How JustAnswer Works:
  • Ask an Expert
    Experts are full of valuable knowledge and are ready to help with any question. Credentials confirmed by a Fortune 500 verification firm.
  • Get a Professional Answer
    Via email, text message, or notification as you wait on our site.
    Ask follow up questions if you need to.
  • 100% Satisfaction Guarantee
    Rate the answer you receive.
Ask Richard Your Own Question
Richard, Attorney
Category: Legal
Satisfied Customers: 53721
Experience:  Attorney with 29 years of experience.
Type Your Legal Question Here...
Richard is online now
A new question is answered every 9 seconds

I was a contractor for a delivery company and asked my driver

This answer was rated:

I was a contractor for a delivery company and asked my driver if we could run the company under his name because I was about to lose my contract. He agreed and l paid for him to become incorporated. Now, 5 months later, he left the company and thinks the company is his and the money is his. We have a verbal agreement but nothing written down. I have paper work to show that under my company name he got a pay check and under his company name he was getting a pay check. What do I do now?
Welcome! My goal is to do my very best to understand your situation and to provide a full and complete answer for you.

Good evening. You still have recourse against him. If there is nothing in writing, it is a more difficult process, but the lack of a written contract can be overcome by the concepts of promissory estoppel, detrimental reliance, and unjust enrichment. This situation arises when Person A relied upon the verbal agreement, Person A performed based on such reliance, and because Person B defaulted, such reliance is now to Person A's detriment. Where there is i) partial performance by Person A based upon the mutual promises, ii) Person A relied upon such promises to perform, iii) Person B's failure to perform would be to Person A's detriment, and iv) result in Person B being unjustly enriched, Person A can overcome the legal requirement that the agreement be in writing. Your facts meet all these elements so you can pursue him based on a breach of contract cause of action. If he will not pay voluntarily, file suit against him. Once the suit is filed and a judgment awarded, you become a judgment creditor, and if the losing party doesn’t then pay the judgment, you can have the sheriff serve a summons on the losing party for a debtor examination. That forces the losing party to meet the judgment creditor in court and answer questions under oath about the losing party's assets. After that information is obtained, the judgment creditor has the power to garnish wages, attach bank accounts, have the sheriff seize other personal property, and/or place liens on any non-homestead property to satisfy the judgment.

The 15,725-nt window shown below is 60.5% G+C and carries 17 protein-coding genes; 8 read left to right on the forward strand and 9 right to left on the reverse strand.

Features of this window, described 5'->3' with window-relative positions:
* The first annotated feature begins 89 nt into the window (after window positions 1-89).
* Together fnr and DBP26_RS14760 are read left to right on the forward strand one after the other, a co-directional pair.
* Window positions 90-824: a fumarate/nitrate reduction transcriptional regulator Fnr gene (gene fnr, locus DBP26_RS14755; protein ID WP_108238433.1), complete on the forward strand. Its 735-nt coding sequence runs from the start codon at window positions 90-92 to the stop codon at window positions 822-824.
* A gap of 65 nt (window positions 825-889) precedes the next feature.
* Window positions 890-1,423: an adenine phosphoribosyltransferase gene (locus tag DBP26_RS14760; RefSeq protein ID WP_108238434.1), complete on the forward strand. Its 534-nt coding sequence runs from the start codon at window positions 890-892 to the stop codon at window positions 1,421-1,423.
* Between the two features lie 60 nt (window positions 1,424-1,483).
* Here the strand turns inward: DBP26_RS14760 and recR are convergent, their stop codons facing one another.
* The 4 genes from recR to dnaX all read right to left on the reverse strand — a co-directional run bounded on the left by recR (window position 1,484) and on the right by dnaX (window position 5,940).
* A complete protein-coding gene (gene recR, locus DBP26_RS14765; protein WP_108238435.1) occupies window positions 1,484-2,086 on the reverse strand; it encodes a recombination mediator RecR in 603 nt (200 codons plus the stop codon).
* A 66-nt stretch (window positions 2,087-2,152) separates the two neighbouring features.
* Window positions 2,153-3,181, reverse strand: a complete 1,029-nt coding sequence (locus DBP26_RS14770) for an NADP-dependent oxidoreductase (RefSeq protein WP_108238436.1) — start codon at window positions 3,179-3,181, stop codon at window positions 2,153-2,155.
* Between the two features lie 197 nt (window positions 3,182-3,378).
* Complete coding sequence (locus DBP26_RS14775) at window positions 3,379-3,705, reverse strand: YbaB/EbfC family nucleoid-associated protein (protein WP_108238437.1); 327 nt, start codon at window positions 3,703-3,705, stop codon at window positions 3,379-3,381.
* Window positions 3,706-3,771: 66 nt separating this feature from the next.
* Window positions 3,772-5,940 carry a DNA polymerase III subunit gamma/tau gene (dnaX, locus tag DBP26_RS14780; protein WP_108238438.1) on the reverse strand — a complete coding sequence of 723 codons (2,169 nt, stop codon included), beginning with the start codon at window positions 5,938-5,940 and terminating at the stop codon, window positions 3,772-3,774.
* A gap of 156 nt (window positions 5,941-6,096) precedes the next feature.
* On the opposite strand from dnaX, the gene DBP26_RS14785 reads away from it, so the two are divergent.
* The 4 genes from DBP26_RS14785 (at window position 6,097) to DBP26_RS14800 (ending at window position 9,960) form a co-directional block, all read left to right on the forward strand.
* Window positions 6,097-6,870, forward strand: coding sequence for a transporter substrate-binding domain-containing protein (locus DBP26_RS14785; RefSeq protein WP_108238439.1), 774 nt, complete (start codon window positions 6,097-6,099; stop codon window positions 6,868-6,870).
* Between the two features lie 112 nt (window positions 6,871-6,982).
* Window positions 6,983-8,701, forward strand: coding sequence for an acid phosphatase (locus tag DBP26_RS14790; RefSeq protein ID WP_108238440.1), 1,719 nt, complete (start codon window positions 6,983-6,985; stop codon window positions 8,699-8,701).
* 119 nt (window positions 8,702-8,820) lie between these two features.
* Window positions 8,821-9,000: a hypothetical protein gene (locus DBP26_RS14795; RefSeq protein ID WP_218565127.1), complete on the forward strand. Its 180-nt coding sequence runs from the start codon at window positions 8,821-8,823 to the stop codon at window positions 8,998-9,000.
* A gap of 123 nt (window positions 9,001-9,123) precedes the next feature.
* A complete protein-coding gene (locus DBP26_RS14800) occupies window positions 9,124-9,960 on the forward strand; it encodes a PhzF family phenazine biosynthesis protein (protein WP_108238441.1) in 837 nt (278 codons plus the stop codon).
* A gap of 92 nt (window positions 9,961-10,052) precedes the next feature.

Thank you so much for allowing me to help you with your questions. I have done my best to provide information which will be helpful to you. If I have not fully addressed your questions or if you have any follow up questions, or if I have misinterpreted your questions in any way, please do not rate me yet, but simply ask a follow up question without rating so I can provide you with a fully satisfactory answer. If I have fully answered your question(s) to your satisfaction, I would appreciate you rating my service with 3, 4, or 5 faces/stars so I can receive credit for helping you today. I thank you in advance for taking the time to provide me a positive rating!

Customer: replied 3 years ago.


You're's my pleasure to help. Unfortunately, if he won't release it voluntarily, you will have to sue him to get it. So, what you want to do is raise the stakes on him so that he knows that not complying with your demands is going to cost him far more in the end than simply releasing the money now. You should him them a certified, return receipt requested letter detailing the history and your agreement, and demanding that he release your money in total within a short specified period of time. Inform him that if your demand is not timely complied with, you will have no choice but to file a suit against him for your damages. BUT, be sure to specifically mention that you will be filing this claim not only as a breach of contract case, but also as a fraud cause of action, which will entitle you not only to your damages, but also an additional amount equal to multiple times your actual damages as punitive damages. That should provide plenty of incentive to comply with your demands; but, if it does not, file your suit.

Richard and 6 other Legal Specialists are ready to help you
Thanks so much for the positive rating and bonus! I appreciate your kindness and the opportunity to serve you! If I can be of assistance to you in the future, just look me up and I will be happy to help! For easy access, my bookmark is:

Related Legal Questions